Why should you care about Sinead O’Connor?

Aren’t you all a little sick of the wacky rants, the Twitter feuds with Miley Cyrus and all the publicity stunts she’s pulled over the years that are too numerous to mention in this space?

Yeah. I know. So am I.

But here is why you should care about O’Connor: she might have just released one of the best rock songs this year with her new single “Take Me to Church,” from her new album I’m Not Bossy, I’m the Boss.

The single is a churning masterpiece that lays it all out in typical Sinead style. “Take me to church/I’ve done so many bad things it hurts/but not the ones that hurt ‘cos that’s not the truth/I’m gonna sing songs of forgiving/living/‘cos songs are like a bold of light/get me down off this here tree,” she sings.

It’s a risky move, bringing up the word “church” after you’ve ripped up a picture of a pope on national TV, but I think a room full of cardinals would be humming the chorus of this song if it was piped into the Vatican. It’s that catchy.

The video is an artistic revelation as well. Clad in PVC-tight clothing, glam makeup and a fiery red wig, O’Connor melts away the years as the image of her more youthful self singing “Nothing Compares 2 U” projects across her present day face. The juxtaposition of the doe-eyed neophyte and the battled hardened indie boss is stunning.

“The song ‘Take Me to Church’ is a reference to the song in My Fair Lady, which the main character's father sings the night before he goes to get married,” O’Connor told NPR’s Linda Wertheimer.

“My central character, this is her ‘eureka’ moment. She changes from idealizing romantic girls to understanding about safety and safe choices in romance. She understands that love is not something that hurts. The most important thing she says on this record is, ‘I'm the only one I should adore.’"

The song comes from a batch of equally excellent songs from I’m Not Bossy, I’m The Boss. O’Connor has said in the press that offers have been coming her way to write songs for soundtracks, which has inspired her to write in character. This produced 15 songs (12 if you cheap out and don’t buy the bonus version on iTunes) that sound more like musical novels.

This has expanded O’Connor’s artistic palette immeasurably, especially on tracks like “The Voice of My Doctor,” a riff-heavy bluesy rocker about deception.

“The voice of my doctor/keeps interrupting my view/it says oh, gotta let another fool make another fool of you/you tricked me into thinking you loved me/you tricked me into making love to you,” she seethes.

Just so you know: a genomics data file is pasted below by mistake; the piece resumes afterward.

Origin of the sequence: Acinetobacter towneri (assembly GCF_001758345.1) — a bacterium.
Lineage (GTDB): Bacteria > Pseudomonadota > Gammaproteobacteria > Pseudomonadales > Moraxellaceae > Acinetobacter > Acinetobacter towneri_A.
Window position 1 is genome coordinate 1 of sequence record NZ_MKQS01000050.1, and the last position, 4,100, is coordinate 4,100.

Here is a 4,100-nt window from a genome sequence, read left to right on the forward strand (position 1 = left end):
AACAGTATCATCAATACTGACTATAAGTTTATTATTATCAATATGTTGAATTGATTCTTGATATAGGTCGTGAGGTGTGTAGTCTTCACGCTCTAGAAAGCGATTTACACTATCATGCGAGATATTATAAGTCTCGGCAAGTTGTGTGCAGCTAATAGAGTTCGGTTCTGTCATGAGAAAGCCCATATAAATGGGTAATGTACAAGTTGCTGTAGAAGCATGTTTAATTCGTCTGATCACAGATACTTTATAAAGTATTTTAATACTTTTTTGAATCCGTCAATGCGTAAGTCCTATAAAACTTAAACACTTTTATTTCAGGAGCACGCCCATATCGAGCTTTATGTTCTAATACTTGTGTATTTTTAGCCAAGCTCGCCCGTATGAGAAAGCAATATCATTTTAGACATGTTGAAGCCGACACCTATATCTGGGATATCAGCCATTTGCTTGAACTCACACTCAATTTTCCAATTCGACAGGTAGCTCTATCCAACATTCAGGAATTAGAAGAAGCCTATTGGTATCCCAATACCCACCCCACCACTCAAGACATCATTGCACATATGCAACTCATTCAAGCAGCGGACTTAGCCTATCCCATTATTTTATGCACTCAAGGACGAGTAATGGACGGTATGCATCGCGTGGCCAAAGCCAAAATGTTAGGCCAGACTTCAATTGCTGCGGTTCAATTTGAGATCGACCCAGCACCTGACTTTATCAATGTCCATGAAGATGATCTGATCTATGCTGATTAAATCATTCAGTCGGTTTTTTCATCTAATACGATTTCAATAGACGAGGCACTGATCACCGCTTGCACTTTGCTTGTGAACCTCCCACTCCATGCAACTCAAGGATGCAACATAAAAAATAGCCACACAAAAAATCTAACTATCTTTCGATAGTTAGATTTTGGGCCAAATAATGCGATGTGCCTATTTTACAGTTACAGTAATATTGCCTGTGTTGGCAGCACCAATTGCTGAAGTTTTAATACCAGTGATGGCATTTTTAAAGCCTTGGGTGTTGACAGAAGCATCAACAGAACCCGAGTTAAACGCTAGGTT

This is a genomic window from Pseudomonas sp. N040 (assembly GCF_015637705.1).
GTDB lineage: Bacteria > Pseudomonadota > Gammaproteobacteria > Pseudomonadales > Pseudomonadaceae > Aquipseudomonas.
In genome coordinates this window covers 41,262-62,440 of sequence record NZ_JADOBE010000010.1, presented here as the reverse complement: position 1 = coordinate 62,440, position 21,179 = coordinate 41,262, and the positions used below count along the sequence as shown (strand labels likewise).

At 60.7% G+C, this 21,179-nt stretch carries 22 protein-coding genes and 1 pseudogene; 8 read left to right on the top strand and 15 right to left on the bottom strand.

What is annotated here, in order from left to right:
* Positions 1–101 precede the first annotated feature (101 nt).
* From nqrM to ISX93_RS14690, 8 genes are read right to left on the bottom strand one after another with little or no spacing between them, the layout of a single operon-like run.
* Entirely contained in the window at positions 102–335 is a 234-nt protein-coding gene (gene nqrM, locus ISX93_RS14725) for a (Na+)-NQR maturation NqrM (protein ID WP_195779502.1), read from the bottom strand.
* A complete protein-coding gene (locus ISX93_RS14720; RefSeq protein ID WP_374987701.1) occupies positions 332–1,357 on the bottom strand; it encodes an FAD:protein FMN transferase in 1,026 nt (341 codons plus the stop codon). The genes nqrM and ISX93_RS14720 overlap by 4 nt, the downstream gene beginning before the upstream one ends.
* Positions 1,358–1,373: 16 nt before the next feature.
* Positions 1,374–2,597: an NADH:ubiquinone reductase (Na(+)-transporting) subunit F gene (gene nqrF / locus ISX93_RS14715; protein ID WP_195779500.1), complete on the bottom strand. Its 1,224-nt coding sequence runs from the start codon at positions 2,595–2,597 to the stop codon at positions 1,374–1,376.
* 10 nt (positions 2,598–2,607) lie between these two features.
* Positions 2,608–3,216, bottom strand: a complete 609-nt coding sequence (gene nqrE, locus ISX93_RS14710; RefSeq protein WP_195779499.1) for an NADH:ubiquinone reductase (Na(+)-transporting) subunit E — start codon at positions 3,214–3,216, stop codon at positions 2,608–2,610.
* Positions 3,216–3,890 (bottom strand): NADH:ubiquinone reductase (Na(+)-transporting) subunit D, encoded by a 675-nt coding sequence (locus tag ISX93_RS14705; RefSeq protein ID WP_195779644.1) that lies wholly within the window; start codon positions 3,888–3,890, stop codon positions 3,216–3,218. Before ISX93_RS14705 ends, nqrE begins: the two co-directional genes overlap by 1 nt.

On “Your Green Jacket,” she aches for a lover just out of reach. “Smelled your jacket when you left it on its lonely post/wrapped around you like it was the holiest of ghosts/your smell it came through/it made me wish I had my face buried in you/even though I know I’m not for you/is it okay to say that I really do adore you?”

O’Connor has survived and thrived for a quarter of a century with nothing more to prove to anyone, and she takes full advantage of this by mixing styles without any concern of how it will all play out on the charts.

“James Brown” is a funky track set atop some southern fried country picking. “Streetcars” is a music box melody of a song that is as vulnerable as it is beautiful. “When I was married/I’d ask my husband to lay his body over me/and to tell me/just how safe he’d keep me,” she coos, the emotion of it all catching her breath at times.

“Make a Fool of Me All Night” has the juice of an old Cranberries song, while “8 Good Reasons” has wicked rhythm that blows a subliminal Jamaican breeze through the song. “You know I love to make music/but my head got wrecked by the business/everyone wanted something from me/they rarely ever wanna just know me,” she snarls on that track.

This record is a classic and is the second strong release from O’Connor this decade (check out How About I Be Me from 2012 if you haven’t already done so). This fan is praying that this sets off a career resurgence that focuses more on the music than the press antics as the artist coasts into her middle age.

O’Connor has made it through some rough patches along her long career, and it could of course be argued that she made it rough for herself at times. I guess that’s what makes this triumphant I’m Not Bossy I’m the Boss record even more of, well, a triumph.

She is planning an October return appearance to the City Winery, both in Chicago (20th and 22nd) and New York (27th, 28th and 30th).

For a complete list of dates and to preview songs and videos, check out www.sindeadoconnor.com.